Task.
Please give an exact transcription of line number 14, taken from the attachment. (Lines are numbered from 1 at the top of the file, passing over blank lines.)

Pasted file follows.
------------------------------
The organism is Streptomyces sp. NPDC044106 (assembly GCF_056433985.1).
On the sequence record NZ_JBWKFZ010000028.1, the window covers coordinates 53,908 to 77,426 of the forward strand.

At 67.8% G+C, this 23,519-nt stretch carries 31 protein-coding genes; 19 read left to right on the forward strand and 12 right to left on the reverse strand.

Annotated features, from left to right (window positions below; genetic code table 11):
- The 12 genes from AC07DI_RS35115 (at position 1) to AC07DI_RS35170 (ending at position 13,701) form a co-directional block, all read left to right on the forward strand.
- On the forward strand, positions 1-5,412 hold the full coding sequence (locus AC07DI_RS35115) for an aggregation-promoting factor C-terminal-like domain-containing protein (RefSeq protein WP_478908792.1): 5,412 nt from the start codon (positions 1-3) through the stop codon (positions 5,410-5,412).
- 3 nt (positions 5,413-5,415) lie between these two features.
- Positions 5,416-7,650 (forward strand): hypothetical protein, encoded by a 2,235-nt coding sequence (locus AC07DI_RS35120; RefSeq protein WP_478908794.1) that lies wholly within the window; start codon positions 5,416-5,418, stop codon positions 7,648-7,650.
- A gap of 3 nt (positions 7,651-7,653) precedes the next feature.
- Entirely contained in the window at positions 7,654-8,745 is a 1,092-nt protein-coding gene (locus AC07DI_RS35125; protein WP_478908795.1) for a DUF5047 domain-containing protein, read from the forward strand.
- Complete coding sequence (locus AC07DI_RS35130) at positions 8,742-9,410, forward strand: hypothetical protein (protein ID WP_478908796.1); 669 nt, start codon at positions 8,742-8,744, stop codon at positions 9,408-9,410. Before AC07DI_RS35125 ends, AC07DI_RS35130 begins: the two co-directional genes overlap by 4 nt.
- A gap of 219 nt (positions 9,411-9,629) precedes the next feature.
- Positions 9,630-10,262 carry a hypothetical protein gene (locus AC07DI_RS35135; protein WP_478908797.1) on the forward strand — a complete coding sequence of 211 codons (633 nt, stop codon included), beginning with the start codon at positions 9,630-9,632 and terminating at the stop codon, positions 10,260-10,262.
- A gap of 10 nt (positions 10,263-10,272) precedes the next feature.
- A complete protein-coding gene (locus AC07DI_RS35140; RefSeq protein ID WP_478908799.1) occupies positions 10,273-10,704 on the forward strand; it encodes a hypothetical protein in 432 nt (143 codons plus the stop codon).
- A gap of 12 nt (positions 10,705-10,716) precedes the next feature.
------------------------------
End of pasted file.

- A gap of 10 nt (positions 10,263-10,272) precedes the next feature.